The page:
This article was first published on April 3rd in CoinTelegraph by Allen Scott.
“We have a goal to move the conversation about blockchain technology beyond financial tools.”
- Peter Kirby, Factom President
Factom is the first usable blockchain technology to solve real-world business problems by providing an unalterable record-keeping system.
By creating a data layer on top of the Bitcoin blockchain, Factom’s distributed ledger technology secures millions of real-time records in the blockchain with a single hash using cryptographic isolation. Businesses, governments and any other organization that relies on secure data can use Factom to document their information so that it cannot be modified, deleted or backdated.
Factom’s technology decentralizes record keeping by ensuring that the integrity of stored data remains intact, providing complete transparency, while at the same time maintaining user privacy in an increasingly digital world.
CoinTelegraph spoke with Peter Kirby, the president of Factom, who works closely with leaders in financial services, government and law to address the most complex data security issues around the globe. We discuss the company’s in-process crowdsale, the recently held Texas Bitcoin Conference, and how the blockchain-based data layer can not only solve Bitcoin’s scalability issues but also real world business problems by providing an unalterable record keeping system.
CoinTelegraph: Your factoid crowdsale began on March 31. How has that been going and what how will the funds be allocated?
Peter Kirby: The Factoid Software sale has been really exciting. So far, we have sold over US$200,000 in 48 hours. This becomes the endowment for the Factom Foundation, a non-profit organization that focuses on developing the open-source software. 75% of the funds will go directly into development and the remaining funds will go to administrative, legal, and outreach.
CT: You recently took part in the Texas Bitcoin conference in Austin. How did you find the event this year?
PK: Paul Snow, my partner at Factom, runs the conference along with his wonderful wife Linda and a small army of passionate volunteers. The venue this year was the Moody Theater, home of ACL live - right in the heart of downtown Austin. This year there was an emphasis on giving and contributing to good projects, but there was also an eye-opening regulatory panel with an SEC representative and a Texas specialist on money laundering and cartels. They even had a fireside chat with David Johnston and Erik Voorhees.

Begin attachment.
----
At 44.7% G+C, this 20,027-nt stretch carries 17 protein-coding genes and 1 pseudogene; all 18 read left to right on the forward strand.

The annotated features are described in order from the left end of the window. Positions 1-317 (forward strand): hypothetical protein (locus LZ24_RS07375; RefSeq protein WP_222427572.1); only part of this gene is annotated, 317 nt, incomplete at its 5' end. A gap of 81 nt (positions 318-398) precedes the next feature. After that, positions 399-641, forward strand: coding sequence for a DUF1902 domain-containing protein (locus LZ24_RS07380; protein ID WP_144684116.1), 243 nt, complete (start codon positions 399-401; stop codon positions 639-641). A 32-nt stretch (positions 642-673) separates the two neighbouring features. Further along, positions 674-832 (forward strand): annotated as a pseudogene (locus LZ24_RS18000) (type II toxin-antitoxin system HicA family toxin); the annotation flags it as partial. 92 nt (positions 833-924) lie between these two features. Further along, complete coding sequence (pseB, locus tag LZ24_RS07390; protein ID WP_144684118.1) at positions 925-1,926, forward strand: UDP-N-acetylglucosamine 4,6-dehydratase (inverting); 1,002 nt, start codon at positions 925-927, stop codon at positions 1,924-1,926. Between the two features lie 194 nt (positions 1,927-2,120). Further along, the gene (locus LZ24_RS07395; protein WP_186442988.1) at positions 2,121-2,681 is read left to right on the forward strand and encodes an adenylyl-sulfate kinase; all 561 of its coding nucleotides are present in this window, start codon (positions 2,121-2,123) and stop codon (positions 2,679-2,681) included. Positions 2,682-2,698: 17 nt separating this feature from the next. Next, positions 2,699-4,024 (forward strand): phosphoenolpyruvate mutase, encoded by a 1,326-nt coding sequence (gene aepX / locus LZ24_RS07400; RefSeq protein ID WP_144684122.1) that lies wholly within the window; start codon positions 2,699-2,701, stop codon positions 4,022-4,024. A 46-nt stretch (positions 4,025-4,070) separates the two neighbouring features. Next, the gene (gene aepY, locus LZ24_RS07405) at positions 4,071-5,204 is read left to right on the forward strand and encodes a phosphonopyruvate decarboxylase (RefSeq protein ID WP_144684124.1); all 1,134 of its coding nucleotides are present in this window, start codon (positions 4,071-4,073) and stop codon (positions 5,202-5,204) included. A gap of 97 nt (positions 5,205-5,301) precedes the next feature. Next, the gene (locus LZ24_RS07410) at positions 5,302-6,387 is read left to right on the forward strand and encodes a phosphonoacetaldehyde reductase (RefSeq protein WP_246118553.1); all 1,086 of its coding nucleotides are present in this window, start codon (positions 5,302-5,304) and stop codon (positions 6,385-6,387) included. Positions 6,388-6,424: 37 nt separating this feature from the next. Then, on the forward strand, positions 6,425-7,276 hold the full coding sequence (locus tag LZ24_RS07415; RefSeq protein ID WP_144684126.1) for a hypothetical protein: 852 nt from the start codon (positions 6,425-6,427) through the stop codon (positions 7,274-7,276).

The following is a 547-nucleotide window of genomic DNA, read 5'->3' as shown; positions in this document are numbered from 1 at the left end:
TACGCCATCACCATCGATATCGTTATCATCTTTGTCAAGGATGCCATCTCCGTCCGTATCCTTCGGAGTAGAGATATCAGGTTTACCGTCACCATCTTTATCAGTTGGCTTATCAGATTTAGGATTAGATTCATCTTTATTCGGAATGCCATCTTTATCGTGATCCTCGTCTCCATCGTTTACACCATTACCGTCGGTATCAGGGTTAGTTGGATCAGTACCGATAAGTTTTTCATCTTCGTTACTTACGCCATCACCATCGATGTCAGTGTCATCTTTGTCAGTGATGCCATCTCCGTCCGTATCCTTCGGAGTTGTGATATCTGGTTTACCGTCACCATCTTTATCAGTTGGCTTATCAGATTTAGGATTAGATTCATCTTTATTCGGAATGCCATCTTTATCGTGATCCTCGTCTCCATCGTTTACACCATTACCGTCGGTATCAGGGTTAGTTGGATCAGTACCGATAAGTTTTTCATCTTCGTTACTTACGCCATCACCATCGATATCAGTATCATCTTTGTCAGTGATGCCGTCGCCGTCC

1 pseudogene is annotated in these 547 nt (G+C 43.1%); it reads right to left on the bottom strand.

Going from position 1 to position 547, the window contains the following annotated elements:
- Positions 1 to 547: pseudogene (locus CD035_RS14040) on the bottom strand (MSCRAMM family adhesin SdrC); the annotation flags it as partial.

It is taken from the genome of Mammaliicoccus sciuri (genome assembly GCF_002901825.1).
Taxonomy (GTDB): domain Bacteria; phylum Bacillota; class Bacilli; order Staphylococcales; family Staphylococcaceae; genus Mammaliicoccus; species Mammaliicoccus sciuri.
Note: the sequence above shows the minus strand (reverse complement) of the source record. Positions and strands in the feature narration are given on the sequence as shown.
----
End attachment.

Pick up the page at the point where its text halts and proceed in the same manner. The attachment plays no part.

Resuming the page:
Factom was the title sponsor of the conference, so we spent most of the time talking about our project and discussing the software sale with potential purchasers.
CT: Factom recently announced some new partnerships with Rivetz and Vaultoro, for example. How do these partner companies fit into Factom’s strategy moving forward?
PK: We have a goal to move the conversation about blockchain technology beyond financial tools. Factom lets you use blockchains for data and a lot of our partnerships are to explore interesting ways to demonstrate this power. For example, Vaultoro has a very transparent system to let gold holders see exactly what’s going on with their holdings. With Factom, they can build a true third-party audit system to provide an even higher level of transparency and accountability to their customers.
We’re also trying to be a good member of the open-source community and contribute to blockchain technology tools. Our partnerships help us explore a next set of best practices to share with the ecosystem.
“Factom, by design, can handle many orders of magnitude more data than Bitcoin - so it’s built for a different level of scalability, speed, and cost than Bitcoin.”
CT: There is an ongoing debate about bloat issues with the Bitcoin blockchain and increasing the block size limit. How does the Factom data layer on top of the blockchain address this problem?
PK: Blockchain bloat is a big problem and probably one of the key hindrances to adoption by mainstream institutions. I really like Gavin’s proposal to increase block size and believe that will help tremendously.